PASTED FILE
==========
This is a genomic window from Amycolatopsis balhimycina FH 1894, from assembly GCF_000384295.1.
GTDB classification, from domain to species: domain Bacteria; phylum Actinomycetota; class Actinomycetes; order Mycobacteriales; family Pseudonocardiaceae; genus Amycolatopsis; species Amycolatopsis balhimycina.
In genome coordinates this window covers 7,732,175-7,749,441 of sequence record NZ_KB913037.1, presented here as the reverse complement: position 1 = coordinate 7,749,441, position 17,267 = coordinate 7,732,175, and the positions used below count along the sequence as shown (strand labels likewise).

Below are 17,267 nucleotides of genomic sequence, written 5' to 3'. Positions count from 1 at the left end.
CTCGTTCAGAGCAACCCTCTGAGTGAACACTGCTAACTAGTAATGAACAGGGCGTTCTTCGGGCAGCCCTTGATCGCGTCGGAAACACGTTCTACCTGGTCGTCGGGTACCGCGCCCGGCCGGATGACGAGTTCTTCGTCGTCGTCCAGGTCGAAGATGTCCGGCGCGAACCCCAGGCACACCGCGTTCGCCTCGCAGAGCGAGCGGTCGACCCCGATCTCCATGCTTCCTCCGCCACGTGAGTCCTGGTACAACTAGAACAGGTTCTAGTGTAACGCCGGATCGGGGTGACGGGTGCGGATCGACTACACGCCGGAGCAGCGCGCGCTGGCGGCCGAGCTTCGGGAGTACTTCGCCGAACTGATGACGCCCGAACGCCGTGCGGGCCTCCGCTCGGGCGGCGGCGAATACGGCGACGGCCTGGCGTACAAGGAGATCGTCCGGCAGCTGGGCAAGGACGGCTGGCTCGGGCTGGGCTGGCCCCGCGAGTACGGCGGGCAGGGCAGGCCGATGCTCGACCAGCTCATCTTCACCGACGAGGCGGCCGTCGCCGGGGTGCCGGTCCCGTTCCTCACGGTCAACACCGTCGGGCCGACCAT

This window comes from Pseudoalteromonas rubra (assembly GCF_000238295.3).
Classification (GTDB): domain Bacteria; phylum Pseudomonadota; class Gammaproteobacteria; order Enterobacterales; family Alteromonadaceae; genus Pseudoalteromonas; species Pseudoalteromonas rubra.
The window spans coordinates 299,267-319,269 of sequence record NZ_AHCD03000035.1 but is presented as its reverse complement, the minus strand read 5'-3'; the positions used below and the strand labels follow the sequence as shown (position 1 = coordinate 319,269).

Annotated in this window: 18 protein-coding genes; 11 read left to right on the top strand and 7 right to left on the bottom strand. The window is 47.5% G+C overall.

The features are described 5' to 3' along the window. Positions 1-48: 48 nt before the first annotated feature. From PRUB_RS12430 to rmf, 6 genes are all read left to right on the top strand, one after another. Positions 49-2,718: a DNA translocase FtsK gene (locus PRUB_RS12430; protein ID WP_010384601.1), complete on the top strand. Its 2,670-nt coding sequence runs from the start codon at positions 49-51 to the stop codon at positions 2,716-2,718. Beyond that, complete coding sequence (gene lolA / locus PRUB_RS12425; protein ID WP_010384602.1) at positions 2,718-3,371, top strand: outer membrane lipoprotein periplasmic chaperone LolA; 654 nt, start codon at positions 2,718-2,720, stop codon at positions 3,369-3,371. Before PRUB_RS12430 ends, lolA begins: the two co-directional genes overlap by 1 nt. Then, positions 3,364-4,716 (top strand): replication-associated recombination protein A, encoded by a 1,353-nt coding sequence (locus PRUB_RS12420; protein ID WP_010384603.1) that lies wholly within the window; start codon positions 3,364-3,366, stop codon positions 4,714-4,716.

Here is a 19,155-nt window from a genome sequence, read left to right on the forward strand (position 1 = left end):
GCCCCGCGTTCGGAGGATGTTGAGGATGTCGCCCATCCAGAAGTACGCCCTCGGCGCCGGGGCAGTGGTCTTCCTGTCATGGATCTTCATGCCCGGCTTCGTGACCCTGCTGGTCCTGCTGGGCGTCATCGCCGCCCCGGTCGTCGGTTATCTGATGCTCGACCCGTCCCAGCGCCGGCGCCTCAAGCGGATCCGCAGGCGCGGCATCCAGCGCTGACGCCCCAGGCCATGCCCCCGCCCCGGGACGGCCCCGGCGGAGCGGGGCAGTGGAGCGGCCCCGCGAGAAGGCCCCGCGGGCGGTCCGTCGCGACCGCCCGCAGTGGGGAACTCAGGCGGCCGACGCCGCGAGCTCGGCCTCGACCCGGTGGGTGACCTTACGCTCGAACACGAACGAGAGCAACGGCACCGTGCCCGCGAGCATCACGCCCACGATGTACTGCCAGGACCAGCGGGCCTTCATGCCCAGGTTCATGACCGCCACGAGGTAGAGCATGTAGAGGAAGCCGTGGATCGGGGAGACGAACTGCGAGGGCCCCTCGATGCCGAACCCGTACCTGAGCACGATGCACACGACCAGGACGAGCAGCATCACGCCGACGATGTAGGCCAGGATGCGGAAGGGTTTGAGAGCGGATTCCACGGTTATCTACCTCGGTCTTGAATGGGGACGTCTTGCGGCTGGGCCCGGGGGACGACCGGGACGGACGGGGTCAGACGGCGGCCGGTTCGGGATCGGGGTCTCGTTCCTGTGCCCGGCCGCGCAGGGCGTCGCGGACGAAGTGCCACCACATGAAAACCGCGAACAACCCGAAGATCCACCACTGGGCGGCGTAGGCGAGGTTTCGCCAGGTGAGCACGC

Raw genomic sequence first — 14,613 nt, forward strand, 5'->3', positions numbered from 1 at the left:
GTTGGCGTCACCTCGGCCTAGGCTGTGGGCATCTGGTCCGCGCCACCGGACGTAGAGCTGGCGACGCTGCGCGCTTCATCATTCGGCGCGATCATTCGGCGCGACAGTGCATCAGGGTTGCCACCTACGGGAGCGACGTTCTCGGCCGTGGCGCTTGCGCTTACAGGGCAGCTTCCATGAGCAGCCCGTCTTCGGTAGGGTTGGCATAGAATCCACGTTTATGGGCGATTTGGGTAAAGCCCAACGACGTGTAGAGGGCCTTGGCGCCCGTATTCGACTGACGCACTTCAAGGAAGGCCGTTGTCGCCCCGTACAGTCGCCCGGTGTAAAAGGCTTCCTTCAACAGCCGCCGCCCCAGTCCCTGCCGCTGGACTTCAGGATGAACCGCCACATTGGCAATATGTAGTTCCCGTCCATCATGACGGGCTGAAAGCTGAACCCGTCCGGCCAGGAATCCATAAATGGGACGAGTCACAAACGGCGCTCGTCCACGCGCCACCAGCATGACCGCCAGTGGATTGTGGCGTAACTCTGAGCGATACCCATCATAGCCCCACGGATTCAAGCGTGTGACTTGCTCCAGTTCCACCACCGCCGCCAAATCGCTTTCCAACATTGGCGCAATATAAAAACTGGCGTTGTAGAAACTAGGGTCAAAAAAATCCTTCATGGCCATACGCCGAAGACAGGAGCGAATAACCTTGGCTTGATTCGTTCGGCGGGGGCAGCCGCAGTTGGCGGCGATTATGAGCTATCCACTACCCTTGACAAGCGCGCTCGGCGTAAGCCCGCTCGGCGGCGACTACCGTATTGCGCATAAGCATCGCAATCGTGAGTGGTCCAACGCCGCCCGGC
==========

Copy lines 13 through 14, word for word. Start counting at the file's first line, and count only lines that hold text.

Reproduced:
Raw genomic sequence first — 14,613 nt, forward strand, 5'->3', positions numbered from 1 at the left:
GTTGGCGTCACCTCGGCCTAGGCTGTGGGCATCTGGTCCGCGCCACCGGACGTAGAGCTGGCGACGCTGCGCGCTTCATCATTCGGCGCGATCATTCGGCGCGACAGTGCATCAGGGTTGCCACCTACGGGAGCGACGTTCTCGGCCGTGGCGCTTGCGCTTACAGGGCAGCTTCCATGAGCAGCCCGTCTTCGGTAGGGTTGGCATAGAATCCACGTTTATGGGCGATTTGGGTAAAGCCCAACGACGTGTAGAGGGCCTTGGCGCCCGTATTCGACTGACGCACTTCAAGGAAGGCCGTTGTCGCCCCGTACAGTCGCCCGGTGTAAAAGGCTTCCTTCAACAGCCGCCGCCCCAGTCCCTGCCGCTGGACTTCAGGATGAACCGCCACATTGGCAATATGTAGTTCCCGTCCATCATGACGGGCTGAAAGCTGAACCCGTCCGGCCAGGAATCCATAAATGGGACGAGTCACAAACGGCGCTCGTCCACGCGCCACCAGCATGACCGCCAGTGGATTGTGGCGTAACTCTGAGCGATACCCATCATAGCCCCACGGATTCAAGCGTGTGACTTGCTCCAGTTCCACCACCGCCGCCAAATCGCTTTCCAACATTGGCGCAATATAAAAACTGGCGTTGTAGAAACTAGGGTCAAAAAAATCCTTCATGGCCATACGCCGAAGACAGGAGCGAATAACCTTGGCTTGATTCGTTCGGCGGGGGCAGCCGCAGTTGGCGGCGATTATGAGCTATCCACTACCCTTGACAAGCGCGCTCGGCGTAAGCCCGCTCGGCGGCGACTACCGTATTGCGCATAAGCATCGCAATCGTGAGTGGTCCAACGCCGCCCGGC